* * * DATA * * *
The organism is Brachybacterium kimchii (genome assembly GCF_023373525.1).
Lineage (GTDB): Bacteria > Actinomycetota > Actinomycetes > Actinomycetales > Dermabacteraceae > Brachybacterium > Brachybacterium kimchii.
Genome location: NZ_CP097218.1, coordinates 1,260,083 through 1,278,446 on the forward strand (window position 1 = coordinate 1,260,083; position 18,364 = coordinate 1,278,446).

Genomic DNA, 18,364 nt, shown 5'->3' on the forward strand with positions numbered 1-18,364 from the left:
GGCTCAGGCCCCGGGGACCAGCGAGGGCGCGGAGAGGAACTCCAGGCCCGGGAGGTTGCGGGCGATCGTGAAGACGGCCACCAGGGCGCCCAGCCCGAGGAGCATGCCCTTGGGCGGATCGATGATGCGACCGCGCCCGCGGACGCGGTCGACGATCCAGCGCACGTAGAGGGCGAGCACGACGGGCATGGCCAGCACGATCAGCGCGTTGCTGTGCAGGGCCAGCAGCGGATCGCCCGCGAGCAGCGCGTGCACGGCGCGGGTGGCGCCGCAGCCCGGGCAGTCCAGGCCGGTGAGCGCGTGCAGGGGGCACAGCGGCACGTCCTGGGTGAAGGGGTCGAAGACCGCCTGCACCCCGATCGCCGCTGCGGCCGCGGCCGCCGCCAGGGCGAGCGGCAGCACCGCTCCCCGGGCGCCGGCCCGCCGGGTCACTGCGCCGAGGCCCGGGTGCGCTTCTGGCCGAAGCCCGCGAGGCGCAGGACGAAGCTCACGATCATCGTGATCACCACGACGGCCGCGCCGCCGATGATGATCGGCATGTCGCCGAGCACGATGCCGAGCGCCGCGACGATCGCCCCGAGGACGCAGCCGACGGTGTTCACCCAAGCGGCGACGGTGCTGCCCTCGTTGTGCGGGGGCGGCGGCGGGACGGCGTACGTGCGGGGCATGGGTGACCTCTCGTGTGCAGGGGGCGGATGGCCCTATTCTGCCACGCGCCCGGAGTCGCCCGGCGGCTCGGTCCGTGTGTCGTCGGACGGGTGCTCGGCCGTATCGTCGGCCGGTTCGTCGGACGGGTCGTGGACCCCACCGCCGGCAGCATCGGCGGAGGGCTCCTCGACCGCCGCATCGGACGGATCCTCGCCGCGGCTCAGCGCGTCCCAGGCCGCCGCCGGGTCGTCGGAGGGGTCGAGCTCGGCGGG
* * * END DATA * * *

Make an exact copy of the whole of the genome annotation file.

The organism is Brachybacterium kimchii (genome assembly GCF_023373525.1).
Lineage (GTDB): Bacteria > Actinomycetota > Actinomycetes > Actinomycetales > Dermabacteraceae > Brachybacterium > Brachybacterium kimchii.
Genome location: NZ_CP097218.1, coordinates 1,260,083 through 1,278,446 on the forward strand (window position 1 = coordinate 1,260,083; position 18,364 = coordinate 1,278,446).

Genomic DNA, 18,364 nt, shown 5'->3' on the forward strand with positions numbered 1-18,364 from the left:
GGCTCAGGCCCCGGGGACCAGCGAGGGCGCGGAGAGGAACTCCAGGCCCGGGAGGTTGCGGGCGATCGTGAAGACGGCCACCAGGGCGCCCAGCCCGAGGAGCATGCCCTTGGGCGGATCGATGATGCGACCGCGCCCGCGGACGCGGTCGACGATCCAGCGCACGTAGAGGGCGAGCACGACGGGCATGGCCAGCACGATCAGCGCGTTGCTGTGCAGGGCCAGCAGCGGATCGCCCGCGAGCAGCGCGTGCACGGCGCGGGTGGCGCCGCAGCCCGGGCAGTCCAGGCCGGTGAGCGCGTGCAGGGGGCACAGCGGCACGTCCTGGGTGAAGGGGTCGAAGACCGCCTGCACCCCGATCGCCGCTGCGGCCGCGGCCGCCGCCAGGGCGAGCGGCAGCACCGCTCCCCGGGCGCCGGCCCGCCGGGTCACTGCGCCGAGGCCCGGGTGCGCTTCTGGCCGAAGCCCGCGAGGCGCAGGACGAAGCTCACGATCATCGTGATCACCACGACGGCCGCGCCGCCGATGATGATCGGCATGTCGCCGAGCACGATGCCGAGCGCCGCGACGATCGCCCCGAGGACGCAGCCGACGGTGTTCACCCAAGCGGCGACGGTGCTGCCCTCGTTGTGCGGGGGCGGCGGCGGGACGGCGTACGTGCGGGGCATGGGTGACCTCTCGTGTGCAGGGGGCGGATGGCCCTATTCTGCCACGCGCCCGGAGTCGCCCGGCGGCTCGGTCCGTGTGTCGTCGGACGGGTGCTCGGCCGTATCGTCGGCCGGTTCGTCGGACGGGTCGTGGACCCCACCGCCGGCAGCATCGGCGGAGGGCTCCTCGACCGCCGCATCGGACGGATCCTCGCCGCGGCTCAGCGCGTCCCAGGCCGCCGCCGGGTCGTCGGAGGGGTCGAGCTCGGCGGG